As little as possible is the best way to play it. This is all about cash flow -- maybe you have low rent, so you can afford a higher payment or conversely, maybe you’re in an expensive New Jersey town and there isn’t much free cash flow to afford for a car. Everyone is always looking for the magic number when it comes to finances -- take-home to car, mortgage, amount to save, amount needed to be saved to retire. There are quick calculations that can be done to find these numbers, but only after knowing at least some of a person’s or couple’s financial situation. If you go out to eat a lot -- your car payment will most likely need to be lower than for a person who is cooking at home, in the kitchen.
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Doris Sikora

Associate Professor of Family and Consumer Sciences Education at Western Kentucky UniversityDoris Sikora What are the most common mistakes people make when shopping for a car?

The most common mistake people do when shopping for a car is to start shopping too soon. They want to just look, but then “get the bug” and end up purchasing before they are financially ready.

In what circumstances is leasing a smarter option than buying?

Maybe for the short term, if you found a really good bargain.

Generally, what percentage of take home pay should go to car payments?

Generally, no more that 15 percent of your income.
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Kelly L. Trageser

Founder & Principal at Sea Clear Financial Planning, LLCKelly L. Trageser In what circumstances is leasing a smarter option than buying?

One often-overlooked circumstance, when leasing a car can be a smarter option than buying a car, is during retirement. Leasing a car allows retirees to have a monthly payment throughout their retirement that can be factored into their total living expenses. Often, retirees make the misstep of withdrawing large amounts from their portfolio to either cover a down payment, or to pay the full purchase price of a car. This move can have a significant impact on a retiree’s investments, and causes the portfolio to be depleted faster than expected.

Another circumstance where leasing a car can be a smarter option than buying a car is if you own a business. Often, when you lease a car, a portion of the cost can be deducted on your taxes. The IRS has guidelines on the amount that can be deducted based on your business percentage use of the car, cost, gas and mileage. Nevertheless, this move can have a compelling impact on the bottom line -- saving thousands of dollars each year on taxes.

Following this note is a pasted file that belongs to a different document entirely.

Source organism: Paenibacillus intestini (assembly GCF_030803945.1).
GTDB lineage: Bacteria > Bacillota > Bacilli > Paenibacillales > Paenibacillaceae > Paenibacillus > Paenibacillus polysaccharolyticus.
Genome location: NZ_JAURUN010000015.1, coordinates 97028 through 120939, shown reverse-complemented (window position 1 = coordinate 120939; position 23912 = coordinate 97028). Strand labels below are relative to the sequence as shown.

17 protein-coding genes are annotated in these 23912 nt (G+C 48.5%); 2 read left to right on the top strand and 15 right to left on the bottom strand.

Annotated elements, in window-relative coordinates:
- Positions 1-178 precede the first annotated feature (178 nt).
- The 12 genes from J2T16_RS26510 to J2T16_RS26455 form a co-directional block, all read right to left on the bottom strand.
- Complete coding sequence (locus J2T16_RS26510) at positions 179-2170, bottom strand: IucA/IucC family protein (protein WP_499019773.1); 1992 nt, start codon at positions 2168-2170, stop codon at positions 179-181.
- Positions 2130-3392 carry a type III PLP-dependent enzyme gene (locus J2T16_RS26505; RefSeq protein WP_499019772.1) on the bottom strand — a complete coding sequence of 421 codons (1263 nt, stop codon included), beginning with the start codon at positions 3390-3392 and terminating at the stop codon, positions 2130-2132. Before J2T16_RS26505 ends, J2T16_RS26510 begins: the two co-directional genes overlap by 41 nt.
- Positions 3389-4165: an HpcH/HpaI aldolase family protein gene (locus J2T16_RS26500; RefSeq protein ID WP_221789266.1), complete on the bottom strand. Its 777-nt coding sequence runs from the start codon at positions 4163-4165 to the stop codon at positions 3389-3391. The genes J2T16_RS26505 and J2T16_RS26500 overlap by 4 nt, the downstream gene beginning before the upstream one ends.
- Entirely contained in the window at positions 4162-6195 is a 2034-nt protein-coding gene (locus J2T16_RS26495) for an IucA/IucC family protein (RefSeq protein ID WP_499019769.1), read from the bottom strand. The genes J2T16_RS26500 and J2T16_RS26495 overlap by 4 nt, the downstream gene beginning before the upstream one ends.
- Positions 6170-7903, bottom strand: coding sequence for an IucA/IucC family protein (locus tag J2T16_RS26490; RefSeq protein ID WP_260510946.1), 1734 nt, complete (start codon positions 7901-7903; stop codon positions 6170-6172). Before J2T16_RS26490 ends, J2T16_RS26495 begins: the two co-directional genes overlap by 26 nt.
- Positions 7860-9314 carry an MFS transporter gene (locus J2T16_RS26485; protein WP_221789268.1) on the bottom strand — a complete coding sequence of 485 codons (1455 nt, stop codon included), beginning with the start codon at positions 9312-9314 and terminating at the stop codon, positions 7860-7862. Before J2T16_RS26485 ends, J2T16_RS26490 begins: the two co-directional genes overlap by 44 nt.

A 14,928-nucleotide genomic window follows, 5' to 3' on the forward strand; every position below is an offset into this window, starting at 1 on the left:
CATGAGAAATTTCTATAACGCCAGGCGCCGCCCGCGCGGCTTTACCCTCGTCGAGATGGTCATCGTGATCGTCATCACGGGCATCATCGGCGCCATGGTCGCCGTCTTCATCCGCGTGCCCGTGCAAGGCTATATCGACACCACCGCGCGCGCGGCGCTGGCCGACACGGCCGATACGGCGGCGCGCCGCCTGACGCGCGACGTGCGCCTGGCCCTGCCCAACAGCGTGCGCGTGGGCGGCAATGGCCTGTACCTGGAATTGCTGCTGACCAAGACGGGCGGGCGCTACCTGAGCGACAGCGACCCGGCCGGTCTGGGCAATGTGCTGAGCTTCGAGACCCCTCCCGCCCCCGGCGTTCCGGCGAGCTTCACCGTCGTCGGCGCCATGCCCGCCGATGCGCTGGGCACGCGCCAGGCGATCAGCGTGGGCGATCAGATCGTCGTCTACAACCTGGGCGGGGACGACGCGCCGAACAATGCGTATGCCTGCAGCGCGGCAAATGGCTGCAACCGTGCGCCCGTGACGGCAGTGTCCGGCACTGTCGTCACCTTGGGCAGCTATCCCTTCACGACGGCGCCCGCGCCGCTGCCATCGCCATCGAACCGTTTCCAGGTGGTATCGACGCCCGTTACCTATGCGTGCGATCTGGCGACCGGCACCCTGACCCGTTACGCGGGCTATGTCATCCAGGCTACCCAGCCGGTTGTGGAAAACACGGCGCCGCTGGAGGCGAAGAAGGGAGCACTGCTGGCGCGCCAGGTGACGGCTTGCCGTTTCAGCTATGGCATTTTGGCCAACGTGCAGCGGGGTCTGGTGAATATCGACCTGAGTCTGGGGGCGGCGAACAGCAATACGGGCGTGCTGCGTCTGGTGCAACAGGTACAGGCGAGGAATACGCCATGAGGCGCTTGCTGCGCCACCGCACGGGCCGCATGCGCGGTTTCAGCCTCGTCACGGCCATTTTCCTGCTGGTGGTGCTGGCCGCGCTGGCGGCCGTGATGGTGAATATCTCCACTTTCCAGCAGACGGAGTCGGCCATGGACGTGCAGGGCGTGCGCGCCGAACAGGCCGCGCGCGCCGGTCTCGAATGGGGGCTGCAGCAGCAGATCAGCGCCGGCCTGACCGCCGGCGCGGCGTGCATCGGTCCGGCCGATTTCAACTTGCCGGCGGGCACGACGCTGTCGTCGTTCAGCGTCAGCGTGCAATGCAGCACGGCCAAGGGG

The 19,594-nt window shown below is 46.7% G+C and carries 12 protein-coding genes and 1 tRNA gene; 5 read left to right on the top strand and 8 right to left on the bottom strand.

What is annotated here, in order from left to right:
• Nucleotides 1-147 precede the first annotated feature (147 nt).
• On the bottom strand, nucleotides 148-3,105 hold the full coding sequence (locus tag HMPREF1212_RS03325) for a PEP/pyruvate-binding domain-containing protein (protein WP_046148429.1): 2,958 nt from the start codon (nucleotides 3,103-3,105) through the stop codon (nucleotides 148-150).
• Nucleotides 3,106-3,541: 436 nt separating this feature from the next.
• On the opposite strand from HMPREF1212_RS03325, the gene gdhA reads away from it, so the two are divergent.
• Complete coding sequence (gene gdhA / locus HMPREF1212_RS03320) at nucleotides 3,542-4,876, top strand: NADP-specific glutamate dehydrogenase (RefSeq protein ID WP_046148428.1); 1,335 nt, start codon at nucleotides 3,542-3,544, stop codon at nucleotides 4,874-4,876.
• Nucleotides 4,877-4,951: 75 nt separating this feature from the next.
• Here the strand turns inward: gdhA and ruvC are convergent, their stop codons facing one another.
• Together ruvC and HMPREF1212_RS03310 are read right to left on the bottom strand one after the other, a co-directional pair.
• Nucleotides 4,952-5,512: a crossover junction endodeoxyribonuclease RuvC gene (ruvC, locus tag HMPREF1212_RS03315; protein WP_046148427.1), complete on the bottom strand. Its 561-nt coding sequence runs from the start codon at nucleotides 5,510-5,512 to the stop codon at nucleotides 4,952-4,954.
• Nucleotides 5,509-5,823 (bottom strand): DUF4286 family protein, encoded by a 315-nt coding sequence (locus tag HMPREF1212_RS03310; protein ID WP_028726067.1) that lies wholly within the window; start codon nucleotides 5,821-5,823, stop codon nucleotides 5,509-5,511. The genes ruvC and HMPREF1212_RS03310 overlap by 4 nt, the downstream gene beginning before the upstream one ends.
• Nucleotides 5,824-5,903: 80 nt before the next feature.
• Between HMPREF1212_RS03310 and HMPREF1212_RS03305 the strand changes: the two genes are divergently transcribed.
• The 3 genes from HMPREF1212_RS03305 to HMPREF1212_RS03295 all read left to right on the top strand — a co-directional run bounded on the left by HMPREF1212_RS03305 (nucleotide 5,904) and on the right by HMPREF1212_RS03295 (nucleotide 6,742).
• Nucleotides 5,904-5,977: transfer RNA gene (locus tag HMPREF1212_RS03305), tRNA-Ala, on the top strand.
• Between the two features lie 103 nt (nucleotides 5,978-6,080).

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Pamela Stigall

Instructor of Family, Consumer and Technology Education at Ball State UniversityPamela Stigall What are the most common mistakes people make when shopping for a car?

Failing to do diligent research for the car. This is extremely important. You must research the fair price, repair history, consumer reports or the like, financial options, etc. I think people get the “green-eyed monster” and are excited about a vehicle at the store. I know, I can get excited as well when buying a vehicle. It is important to have your research to help you make informed choices/decisions.

In what circumstances is leasing a smarter option than buying?

This is a personal decision, and if after doing your research, you feel this is the better option for you, then go for it. Over the long run, it may be a more costly option, however, if you are using the vehicle for personal use.

Generally, what percentage of take home pay should go to car payments?

I like to use a lesser figure, so individuals don’t overextend themselves and still have money each month for savings. So, I would say about 10 percent.
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Richard Feight

Owner at IAM FinancialRichard Feight What are the most common mistakes people make when shopping for a car?

Buying something they can't afford. A car is supposed to be transportation first. If you can afford something beyond basic transportation, great. But if you stress the cash flow too much, you'll not be able to focus your hard earnings on things you enjoy, like maybe travel or watching live NCAA basketball games.

In what circumstances is leasing a smarter option than buying?